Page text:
Just over two years ago, astronomers learned that the TRAPPIST-1 system played host to at least seven terrestrial Earth-like exoplanets. If that wasn’t incredible enough, some even went on to speculate that some of those worlds resided in the host star’s habitable zone. Unfortunately, at just under 40 light-years away, the TRAPPIST-1 system is much too distant to send a curious spacecraft to probe it.
Image Credit: NASA/JPL-Caltech
Because the TRAPPIST-1 system isn’t in our immediate reach, astronomers will instead have to rely on long-distance imaging by way of space telescopes to learn more about these distant worlds and their potential to support life. A key player in this objective will be NASA’s upcoming James Webb Space Telescope, which will harness the power of the infrared light spectrum to capture data about distant objects in space.
In a paper published in The Astronomical Journal, researchers from the University of Washington seem to elucidate how the James Webb Space Telescope will help astronomers ascertain the atmospheric properties of the seven TRAPPIST-1 system exoplanets, and they go on to explain the implications these findings might have for the worlds’ potential habitability.
NASA’s James Webb Space Telescope is poised to launch sometime in 2021, and according to the researchers, its powerful infrared sensors should make quick work of discerning the atmospheric particulars of the TRAPPIST-1 exoplanets. More specifically, the researchers say that it could achieve this within the first year of operation.
“The Webb telescope has been built, and we have an idea how it will operate,” says Jacob Lustig-Yaeger, the lead author of the paper. “We used computer modeling to determine the most efficient way to use the telescope to answer the most basic question we’ll want to ask, which is: Are there even atmospheres on these planets, or not?”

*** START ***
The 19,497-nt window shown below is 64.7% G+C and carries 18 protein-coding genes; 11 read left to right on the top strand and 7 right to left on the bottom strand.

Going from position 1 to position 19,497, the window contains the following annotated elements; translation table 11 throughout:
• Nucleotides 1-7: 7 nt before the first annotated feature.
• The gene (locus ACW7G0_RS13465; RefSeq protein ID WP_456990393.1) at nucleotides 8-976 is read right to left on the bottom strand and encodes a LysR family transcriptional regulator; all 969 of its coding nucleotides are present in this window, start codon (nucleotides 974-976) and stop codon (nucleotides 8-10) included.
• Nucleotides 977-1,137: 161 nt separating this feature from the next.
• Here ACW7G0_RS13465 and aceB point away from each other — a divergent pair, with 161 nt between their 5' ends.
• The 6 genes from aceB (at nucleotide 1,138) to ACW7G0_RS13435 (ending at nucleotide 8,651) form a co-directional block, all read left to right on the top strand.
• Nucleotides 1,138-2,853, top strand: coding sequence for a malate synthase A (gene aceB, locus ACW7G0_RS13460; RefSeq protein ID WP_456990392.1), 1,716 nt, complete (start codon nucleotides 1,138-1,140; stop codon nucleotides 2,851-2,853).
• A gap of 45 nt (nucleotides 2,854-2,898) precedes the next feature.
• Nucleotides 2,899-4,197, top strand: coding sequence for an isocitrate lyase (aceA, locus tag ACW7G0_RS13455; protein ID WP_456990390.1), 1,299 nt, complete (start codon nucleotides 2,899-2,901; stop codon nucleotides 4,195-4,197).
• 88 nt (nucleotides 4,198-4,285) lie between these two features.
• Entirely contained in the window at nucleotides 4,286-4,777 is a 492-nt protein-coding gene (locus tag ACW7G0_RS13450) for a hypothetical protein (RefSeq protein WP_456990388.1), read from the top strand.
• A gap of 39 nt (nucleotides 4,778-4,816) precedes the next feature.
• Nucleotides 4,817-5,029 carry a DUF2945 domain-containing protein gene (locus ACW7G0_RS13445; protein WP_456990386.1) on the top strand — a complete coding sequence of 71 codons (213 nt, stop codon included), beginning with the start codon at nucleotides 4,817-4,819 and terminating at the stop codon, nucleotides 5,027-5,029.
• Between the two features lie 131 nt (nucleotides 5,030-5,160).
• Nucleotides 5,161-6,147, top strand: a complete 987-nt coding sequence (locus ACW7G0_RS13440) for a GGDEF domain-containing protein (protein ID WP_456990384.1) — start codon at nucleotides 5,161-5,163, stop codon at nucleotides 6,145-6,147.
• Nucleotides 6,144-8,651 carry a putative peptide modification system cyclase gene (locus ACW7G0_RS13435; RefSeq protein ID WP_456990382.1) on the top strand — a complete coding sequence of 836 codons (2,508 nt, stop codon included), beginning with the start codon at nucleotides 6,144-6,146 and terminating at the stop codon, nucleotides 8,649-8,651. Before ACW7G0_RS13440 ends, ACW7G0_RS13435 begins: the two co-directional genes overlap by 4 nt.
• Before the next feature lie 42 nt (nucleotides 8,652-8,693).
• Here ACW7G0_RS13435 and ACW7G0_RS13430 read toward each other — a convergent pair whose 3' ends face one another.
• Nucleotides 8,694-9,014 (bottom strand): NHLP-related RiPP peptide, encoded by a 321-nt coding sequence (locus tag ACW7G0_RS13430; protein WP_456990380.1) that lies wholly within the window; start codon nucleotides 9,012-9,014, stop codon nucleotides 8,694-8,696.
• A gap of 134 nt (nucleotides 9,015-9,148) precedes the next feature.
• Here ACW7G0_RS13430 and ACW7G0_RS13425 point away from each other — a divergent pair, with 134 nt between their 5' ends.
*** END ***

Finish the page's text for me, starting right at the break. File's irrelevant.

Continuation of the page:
While these worlds are indeed rocky just like Earth, astronomers still don’t know if the TRAPPIST-1 exoplanets even have atmospheres. The James Webb Space Telescope should be able to lay this question to rest, and more importantly, help us to understand their unique atmospheric properties, including density, cloud cover, and more.
“There is a big question in the field right now whether these planets even have atmospheres, especially the innermost planets,” Lustig-Yaeger continued. “Once we have confirmed that there are atmospheres, then what can we learn about each planet’s atmosphere — the molecules that make it up?”
In the astronomical field, atmospheric detection on exoplanets typically occurs when said exoplanet transits in front of its host star, which shines a ton of light through the translucent atmospheric gasses in the process. Various light wavelengths capture these differences in opacity differently, resulting in data that can be used to determine atmospheric composition.
The team’s computer model-based calculations concluded that the James Webb Space Telescope should be able to determine the TRAPPIST-1 exoplanets’ atmospheric properties in just 10 transit events if they’re cloudless, and in a worst-case scenario, around 30 transit events if they’re chock-full of clouds.
“By doing this study, we have looked at: What are the best-case scenarios for the James Webb Space Telescope? What is it going to be capable of doing? Because there are definitely going to be more Earth-sized planets found before it launches in 2021.”
It should be interesting to see what astronomers will learn about the TRAPPIST-1 system after the James Webb Space Telescope launches, especially given all the hype about both the exoplanetary system and the upcoming telescope itself in recent years.